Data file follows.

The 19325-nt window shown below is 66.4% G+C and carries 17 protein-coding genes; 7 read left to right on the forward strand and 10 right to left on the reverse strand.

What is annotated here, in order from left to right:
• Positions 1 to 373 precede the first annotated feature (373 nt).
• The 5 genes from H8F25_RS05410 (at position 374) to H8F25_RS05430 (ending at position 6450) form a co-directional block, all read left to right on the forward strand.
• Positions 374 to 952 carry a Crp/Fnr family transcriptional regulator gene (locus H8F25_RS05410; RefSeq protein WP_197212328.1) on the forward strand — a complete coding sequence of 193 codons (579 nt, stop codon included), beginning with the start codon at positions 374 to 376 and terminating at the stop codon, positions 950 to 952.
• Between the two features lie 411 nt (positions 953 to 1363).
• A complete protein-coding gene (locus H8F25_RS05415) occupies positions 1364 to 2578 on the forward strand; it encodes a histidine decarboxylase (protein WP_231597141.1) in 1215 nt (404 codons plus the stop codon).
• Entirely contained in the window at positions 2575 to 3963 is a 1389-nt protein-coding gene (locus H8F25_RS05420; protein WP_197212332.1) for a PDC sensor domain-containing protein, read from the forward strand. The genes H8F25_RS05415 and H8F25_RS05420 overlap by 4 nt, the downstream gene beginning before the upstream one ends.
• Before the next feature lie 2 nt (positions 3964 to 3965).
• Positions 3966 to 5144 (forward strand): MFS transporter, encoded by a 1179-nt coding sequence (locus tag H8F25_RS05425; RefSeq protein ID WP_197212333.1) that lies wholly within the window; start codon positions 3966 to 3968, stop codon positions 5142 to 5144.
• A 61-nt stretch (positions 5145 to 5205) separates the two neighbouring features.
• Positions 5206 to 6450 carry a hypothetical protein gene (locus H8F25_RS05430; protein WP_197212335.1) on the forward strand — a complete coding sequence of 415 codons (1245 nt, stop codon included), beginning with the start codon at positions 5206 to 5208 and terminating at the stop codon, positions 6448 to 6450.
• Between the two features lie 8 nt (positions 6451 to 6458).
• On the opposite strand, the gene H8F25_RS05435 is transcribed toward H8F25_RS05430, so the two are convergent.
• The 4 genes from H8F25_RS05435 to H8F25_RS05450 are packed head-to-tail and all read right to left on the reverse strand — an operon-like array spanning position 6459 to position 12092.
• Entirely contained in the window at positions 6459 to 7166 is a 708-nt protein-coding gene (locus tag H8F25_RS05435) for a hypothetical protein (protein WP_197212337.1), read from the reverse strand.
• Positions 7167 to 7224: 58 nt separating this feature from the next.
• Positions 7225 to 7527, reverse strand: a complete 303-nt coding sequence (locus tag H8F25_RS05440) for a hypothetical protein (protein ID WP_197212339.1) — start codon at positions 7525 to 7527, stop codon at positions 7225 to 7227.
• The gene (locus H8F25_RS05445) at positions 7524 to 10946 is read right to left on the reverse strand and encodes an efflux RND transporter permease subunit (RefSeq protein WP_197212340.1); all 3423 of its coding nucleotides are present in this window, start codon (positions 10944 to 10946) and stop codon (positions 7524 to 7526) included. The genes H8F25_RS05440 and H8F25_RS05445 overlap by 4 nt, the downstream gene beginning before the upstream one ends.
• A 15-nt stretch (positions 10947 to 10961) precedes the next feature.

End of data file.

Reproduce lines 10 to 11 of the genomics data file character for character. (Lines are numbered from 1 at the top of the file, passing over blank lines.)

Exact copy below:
• Positions 3966 to 5144 (forward strand): MFS transporter, encoded by a 1179-nt coding sequence (locus tag H8F25_RS05425; RefSeq protein ID WP_197212333.1) that lies wholly within the window; start codon positions 3966 to 3968, stop codon positions 5142 to 5144.
• A 61-nt stretch (positions 5145 to 5205) separates the two neighbouring features.